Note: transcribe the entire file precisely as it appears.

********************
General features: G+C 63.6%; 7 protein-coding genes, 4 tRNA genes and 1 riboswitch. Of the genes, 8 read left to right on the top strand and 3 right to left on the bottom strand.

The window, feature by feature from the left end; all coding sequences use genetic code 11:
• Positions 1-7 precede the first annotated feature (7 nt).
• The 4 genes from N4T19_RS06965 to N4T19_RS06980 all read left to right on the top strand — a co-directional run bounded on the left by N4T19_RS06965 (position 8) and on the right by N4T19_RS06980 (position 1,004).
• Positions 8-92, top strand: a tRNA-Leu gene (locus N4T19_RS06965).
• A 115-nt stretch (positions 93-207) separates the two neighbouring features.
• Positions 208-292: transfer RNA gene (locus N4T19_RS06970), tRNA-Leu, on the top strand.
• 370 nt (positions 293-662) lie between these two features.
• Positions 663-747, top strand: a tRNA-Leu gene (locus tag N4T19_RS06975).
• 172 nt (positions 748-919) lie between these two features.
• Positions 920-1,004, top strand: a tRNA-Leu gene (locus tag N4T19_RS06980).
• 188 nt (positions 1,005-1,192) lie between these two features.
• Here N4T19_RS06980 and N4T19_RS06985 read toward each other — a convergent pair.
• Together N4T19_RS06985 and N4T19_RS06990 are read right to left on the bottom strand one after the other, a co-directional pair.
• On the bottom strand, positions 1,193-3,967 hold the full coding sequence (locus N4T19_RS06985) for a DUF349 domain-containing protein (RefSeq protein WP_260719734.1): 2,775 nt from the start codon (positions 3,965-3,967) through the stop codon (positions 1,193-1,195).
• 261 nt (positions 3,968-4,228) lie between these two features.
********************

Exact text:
General features: G+C 63.6%; 7 protein-coding genes, 4 tRNA genes and 1 riboswitch. Of the genes, 8 read left to right on the top strand and 3 right to left on the bottom strand.

The window, feature by feature from the left end; all coding sequences use genetic code 11:
• Positions 1-7 precede the first annotated feature (7 nt).
• The 4 genes from N4T19_RS06965 to N4T19_RS06980 all read left to right on the top strand — a co-directional run bounded on the left by N4T19_RS06965 (position 8) and on the right by N4T19_RS06980 (position 1,004).
• Positions 8-92, top strand: a tRNA-Leu gene (locus N4T19_RS06965).
• A 115-nt stretch (positions 93-207) separates the two neighbouring features.
• Positions 208-292: transfer RNA gene (locus N4T19_RS06970), tRNA-Leu, on the top strand.
• 370 nt (positions 293-662) lie between these two features.
• Positions 663-747, top strand: a tRNA-Leu gene (locus tag N4T19_RS06975).
• 172 nt (positions 748-919) lie between these two features.
• Positions 920-1,004, top strand: a tRNA-Leu gene (locus tag N4T19_RS06980).
• 188 nt (positions 1,005-1,192) lie between these two features.
• Here N4T19_RS06980 and N4T19_RS06985 read toward each other — a convergent pair.
• Together N4T19_RS06985 and N4T19_RS06990 are read right to left on the bottom strand one after the other, a co-directional pair.
• On the bottom strand, positions 1,193-3,967 hold the full coding sequence (locus N4T19_RS06985) for a DUF349 domain-containing protein (RefSeq protein WP_260719734.1): 2,775 nt from the start codon (positions 3,965-3,967) through the stop codon (positions 1,193-1,195).
• 261 nt (positions 3,968-4,228) lie between these two features.